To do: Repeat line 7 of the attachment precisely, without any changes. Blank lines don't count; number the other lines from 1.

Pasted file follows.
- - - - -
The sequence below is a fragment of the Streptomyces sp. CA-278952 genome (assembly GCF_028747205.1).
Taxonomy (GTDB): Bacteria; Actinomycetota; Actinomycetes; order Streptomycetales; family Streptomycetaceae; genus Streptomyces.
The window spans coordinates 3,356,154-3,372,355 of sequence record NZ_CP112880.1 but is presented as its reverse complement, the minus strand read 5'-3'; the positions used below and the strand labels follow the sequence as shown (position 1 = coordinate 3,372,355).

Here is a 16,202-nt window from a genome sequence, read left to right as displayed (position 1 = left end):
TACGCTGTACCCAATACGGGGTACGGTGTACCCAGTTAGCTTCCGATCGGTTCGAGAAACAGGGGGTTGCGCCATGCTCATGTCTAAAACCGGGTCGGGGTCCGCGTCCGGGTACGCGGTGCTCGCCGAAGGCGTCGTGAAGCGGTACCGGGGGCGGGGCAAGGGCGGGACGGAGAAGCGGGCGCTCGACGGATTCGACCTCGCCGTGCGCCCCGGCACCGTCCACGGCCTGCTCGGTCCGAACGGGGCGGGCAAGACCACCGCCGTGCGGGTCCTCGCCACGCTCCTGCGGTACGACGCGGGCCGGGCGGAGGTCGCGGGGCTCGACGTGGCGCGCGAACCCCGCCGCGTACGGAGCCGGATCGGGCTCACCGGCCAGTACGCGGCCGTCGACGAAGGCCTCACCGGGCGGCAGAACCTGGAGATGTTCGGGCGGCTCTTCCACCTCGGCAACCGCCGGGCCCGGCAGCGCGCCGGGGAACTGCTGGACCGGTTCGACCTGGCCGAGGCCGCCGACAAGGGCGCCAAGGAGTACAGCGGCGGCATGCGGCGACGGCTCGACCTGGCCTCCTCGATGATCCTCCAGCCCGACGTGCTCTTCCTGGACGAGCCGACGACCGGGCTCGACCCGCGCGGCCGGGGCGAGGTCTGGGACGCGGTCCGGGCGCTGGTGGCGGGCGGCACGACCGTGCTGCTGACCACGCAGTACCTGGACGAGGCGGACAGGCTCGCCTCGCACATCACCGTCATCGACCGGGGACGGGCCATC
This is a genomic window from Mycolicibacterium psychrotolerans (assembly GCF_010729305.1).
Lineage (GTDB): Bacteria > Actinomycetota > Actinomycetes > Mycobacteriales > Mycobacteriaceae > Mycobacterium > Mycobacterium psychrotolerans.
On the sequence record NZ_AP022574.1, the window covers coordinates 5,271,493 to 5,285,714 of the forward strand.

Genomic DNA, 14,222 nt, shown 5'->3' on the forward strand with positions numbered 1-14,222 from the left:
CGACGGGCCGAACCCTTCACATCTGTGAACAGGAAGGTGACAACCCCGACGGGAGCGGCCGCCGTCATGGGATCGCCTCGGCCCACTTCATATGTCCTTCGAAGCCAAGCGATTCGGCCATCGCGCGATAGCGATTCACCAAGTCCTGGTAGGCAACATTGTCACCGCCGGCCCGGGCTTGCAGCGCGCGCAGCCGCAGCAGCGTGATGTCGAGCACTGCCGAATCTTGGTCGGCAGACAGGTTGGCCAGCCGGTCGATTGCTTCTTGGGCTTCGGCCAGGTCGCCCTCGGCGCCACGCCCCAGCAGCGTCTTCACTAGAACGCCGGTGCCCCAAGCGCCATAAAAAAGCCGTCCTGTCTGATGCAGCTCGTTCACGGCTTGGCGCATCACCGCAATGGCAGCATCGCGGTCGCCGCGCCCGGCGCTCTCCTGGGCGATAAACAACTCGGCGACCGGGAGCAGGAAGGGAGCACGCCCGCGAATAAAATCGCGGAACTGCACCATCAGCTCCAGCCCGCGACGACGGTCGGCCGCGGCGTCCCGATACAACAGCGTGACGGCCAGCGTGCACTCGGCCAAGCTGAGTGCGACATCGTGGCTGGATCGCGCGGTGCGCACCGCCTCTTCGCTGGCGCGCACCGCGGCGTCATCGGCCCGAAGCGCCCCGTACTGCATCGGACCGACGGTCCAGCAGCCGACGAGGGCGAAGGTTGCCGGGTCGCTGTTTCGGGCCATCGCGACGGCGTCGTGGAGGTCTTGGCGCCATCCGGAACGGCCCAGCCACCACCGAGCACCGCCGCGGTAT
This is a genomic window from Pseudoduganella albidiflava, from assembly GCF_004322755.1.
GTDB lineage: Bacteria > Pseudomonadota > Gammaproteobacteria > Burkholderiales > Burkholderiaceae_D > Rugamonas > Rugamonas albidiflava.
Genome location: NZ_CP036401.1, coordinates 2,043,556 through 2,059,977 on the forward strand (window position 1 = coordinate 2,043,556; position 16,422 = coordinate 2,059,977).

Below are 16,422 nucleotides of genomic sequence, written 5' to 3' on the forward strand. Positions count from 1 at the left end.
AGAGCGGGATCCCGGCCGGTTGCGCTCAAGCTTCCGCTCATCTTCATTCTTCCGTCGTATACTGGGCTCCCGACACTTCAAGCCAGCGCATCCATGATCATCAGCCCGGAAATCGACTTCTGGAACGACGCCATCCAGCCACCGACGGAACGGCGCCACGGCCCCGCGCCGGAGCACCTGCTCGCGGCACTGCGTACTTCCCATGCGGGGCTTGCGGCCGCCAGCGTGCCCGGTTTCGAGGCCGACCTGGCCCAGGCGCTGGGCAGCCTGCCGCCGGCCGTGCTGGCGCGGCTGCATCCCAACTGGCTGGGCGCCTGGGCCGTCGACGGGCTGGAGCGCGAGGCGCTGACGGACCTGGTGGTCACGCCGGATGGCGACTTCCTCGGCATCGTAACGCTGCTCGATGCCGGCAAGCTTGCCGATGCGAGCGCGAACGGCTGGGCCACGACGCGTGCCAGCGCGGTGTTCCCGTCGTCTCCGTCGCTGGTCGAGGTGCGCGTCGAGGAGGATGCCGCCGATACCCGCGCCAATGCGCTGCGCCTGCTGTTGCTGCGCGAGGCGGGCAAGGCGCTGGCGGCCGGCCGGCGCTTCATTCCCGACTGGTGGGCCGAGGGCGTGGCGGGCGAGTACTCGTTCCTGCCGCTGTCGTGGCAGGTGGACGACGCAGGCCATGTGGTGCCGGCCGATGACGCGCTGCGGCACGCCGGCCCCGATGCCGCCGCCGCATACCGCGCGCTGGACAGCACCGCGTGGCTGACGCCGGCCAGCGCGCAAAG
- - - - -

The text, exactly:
Lineage (GTDB): Bacteria > Actinomycetota > Actinomycetes > Mycobacteriales > Mycobacteriaceae > Mycobacterium > Mycobacterium psychrotolerans.